That being said, I've never tried the stuff, and I can say with certainty I'd take a nice dangerous hack in the ring that pop a pill someone told me was MDMA.

  13. #13
    Join Date
    Jul. 5, 2002

    Default how about deaths per fall

    fewer deaths per 1000 falls with a horse compared to motorcycle?
    more hay, less grain

  14. #14
    Join Date
    Aug. 30, 2005
    Up and down the west coast!


    Answer: It depends on the horse. It depends on the rider. And logic does not necessarily apply. My trainer is coming back from an accident and we were giggling about the fact that my 4 year old stallion will be the first horse she starts riding again because he is the safest one in the barn. Conversely, my worst accident was on a totally safe (behaviorally), very well broke middle aged horse who fell.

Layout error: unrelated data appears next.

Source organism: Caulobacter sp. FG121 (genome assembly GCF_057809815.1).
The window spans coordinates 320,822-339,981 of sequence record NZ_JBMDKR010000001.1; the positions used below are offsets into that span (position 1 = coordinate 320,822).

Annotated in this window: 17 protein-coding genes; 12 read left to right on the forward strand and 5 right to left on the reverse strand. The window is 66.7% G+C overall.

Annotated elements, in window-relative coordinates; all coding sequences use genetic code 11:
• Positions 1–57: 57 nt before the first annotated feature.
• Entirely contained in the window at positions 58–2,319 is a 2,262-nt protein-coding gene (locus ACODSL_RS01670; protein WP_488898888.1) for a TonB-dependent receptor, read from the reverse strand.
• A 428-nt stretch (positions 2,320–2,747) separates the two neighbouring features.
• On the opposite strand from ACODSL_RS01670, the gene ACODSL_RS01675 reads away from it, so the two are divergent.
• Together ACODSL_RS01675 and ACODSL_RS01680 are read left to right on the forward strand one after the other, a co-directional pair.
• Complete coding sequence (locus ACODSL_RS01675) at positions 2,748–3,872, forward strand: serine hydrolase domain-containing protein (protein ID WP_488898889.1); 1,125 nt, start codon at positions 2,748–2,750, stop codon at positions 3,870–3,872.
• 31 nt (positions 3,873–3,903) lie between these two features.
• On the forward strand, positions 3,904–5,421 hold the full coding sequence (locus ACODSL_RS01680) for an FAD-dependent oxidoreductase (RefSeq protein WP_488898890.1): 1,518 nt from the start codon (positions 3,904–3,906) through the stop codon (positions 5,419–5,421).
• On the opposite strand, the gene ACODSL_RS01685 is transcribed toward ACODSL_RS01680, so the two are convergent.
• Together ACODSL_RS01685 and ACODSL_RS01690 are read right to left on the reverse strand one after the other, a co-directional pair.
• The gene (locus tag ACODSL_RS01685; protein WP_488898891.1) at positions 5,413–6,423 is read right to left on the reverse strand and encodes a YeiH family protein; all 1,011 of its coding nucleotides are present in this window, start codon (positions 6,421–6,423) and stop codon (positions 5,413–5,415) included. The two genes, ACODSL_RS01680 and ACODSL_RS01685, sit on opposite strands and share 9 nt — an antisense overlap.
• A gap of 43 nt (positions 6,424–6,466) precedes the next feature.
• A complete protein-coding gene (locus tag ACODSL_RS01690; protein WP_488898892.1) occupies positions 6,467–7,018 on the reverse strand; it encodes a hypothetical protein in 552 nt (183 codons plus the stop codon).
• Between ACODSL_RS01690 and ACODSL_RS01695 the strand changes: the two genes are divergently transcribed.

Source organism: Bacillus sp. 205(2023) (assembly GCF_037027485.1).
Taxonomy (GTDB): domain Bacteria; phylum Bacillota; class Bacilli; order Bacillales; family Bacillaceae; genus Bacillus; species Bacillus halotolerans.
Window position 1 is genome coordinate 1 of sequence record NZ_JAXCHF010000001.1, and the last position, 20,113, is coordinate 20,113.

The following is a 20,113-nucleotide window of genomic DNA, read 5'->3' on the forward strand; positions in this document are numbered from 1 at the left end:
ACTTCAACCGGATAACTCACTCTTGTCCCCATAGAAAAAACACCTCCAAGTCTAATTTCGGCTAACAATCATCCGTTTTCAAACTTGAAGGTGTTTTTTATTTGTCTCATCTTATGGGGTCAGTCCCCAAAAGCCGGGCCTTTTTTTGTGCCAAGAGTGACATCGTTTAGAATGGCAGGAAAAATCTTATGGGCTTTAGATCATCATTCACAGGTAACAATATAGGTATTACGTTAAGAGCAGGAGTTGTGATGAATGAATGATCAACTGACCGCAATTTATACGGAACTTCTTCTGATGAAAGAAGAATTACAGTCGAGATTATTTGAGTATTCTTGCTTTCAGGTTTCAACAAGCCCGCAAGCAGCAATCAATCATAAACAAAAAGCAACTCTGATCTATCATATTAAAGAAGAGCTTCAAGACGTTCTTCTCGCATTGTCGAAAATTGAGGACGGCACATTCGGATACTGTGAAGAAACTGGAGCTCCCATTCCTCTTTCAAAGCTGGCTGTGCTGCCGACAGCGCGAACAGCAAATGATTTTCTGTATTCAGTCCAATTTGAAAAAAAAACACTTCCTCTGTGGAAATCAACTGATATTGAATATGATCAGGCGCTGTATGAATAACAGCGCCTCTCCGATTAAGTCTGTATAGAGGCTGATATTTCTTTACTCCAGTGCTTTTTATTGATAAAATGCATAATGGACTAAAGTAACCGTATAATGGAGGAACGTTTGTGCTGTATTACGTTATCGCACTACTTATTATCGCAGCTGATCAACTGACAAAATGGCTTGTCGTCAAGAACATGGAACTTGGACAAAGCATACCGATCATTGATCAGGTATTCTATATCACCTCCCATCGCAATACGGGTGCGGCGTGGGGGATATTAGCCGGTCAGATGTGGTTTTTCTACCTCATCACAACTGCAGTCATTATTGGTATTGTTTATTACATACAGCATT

*shrug* It's all a crap shoot. I mean, a drunk driver can take you out on the way home from work. I think people need to stop being obsessed with risk and just live their lives. Take whatever safety precautions you think make sense and then realize that ultimately it is up to luck. You might make it to ten. You might make it to 100. None of us knows.

Similar Threads

  1. Riders with back fusion...Is riding the same, worse, or better?
    By sign of Grace in forum Equestrians with Disabilities
    Replies: 20
    Last Post: Sep. 4, 2012, 02:18 PM
  2. Replies: 35
    Last Post: Nov. 24, 2009, 05:26 PM
  3. SPINOFF: Abuse of Horse/ Dangerous Riding
    By Aikenites in forum Eventing
    Replies: 13
    Last Post: Oct. 8, 2009, 10:10 PM
  4. Dangerous Riding
    By gardenie in forum Eventing
    Replies: 135
    Last Post: Jul. 17, 2009, 10:34 PM
  5. Replies: 46
    Last Post: Feb. 9, 2009, 07:22 PM

Posting Permissions

  • You may not post new threads
  • You may not post replies
  • You may not post attachments
  • You may not edit your posts